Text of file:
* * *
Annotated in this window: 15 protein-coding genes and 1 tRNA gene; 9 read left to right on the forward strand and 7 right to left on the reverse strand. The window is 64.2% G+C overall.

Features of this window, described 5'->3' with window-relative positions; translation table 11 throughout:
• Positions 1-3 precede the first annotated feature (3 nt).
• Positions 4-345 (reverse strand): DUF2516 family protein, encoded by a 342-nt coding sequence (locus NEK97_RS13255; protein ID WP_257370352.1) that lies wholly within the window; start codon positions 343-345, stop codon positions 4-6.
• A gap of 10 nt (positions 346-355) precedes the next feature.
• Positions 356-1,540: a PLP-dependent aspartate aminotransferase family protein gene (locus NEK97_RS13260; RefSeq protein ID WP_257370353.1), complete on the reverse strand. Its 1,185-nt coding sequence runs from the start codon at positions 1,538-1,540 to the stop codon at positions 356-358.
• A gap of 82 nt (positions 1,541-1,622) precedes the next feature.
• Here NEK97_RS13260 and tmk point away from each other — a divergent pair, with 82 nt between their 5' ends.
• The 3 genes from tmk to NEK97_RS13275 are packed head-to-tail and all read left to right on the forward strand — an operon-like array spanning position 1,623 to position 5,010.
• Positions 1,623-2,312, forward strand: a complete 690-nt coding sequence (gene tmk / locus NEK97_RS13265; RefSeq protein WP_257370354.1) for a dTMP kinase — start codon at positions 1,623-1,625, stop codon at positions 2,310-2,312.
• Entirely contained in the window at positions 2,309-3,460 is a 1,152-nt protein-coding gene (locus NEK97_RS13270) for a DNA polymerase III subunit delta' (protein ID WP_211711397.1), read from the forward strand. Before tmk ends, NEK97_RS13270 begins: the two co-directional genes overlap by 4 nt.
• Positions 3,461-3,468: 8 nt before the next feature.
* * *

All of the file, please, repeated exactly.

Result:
Annotated in this window: 15 protein-coding genes and 1 tRNA gene; 9 read left to right on the forward strand and 7 right to left on the reverse strand. The window is 64.2% G+C overall.

Features of this window, described 5'->3' with window-relative positions; translation table 11 throughout:
• Positions 1-3 precede the first annotated feature (3 nt).
• Positions 4-345 (reverse strand): DUF2516 family protein, encoded by a 342-nt coding sequence (locus NEK97_RS13255; protein ID WP_257370352.1) that lies wholly within the window; start codon positions 343-345, stop codon positions 4-6.
• A gap of 10 nt (positions 346-355) precedes the next feature.
• Positions 356-1,540: a PLP-dependent aspartate aminotransferase family protein gene (locus NEK97_RS13260; RefSeq protein ID WP_257370353.1), complete on the reverse strand. Its 1,185-nt coding sequence runs from the start codon at positions 1,538-1,540 to the stop codon at positions 356-358.
• A gap of 82 nt (positions 1,541-1,622) precedes the next feature.
• Here NEK97_RS13260 and tmk point away from each other — a divergent pair, with 82 nt between their 5' ends.
• The 3 genes from tmk to NEK97_RS13275 are packed head-to-tail and all read left to right on the forward strand — an operon-like array spanning position 1,623 to position 5,010.
• Positions 1,623-2,312, forward strand: a complete 690-nt coding sequence (gene tmk / locus NEK97_RS13265; RefSeq protein WP_257370354.1) for a dTMP kinase — start codon at positions 1,623-1,625, stop codon at positions 2,310-2,312.
• Entirely contained in the window at positions 2,309-3,460 is a 1,152-nt protein-coding gene (locus NEK97_RS13270) for a DNA polymerase III subunit delta' (protein ID WP_211711397.1), read from the forward strand. Before tmk ends, NEK97_RS13270 begins: the two co-directional genes overlap by 4 nt.
• Positions 3,461-3,468: 8 nt before the next feature.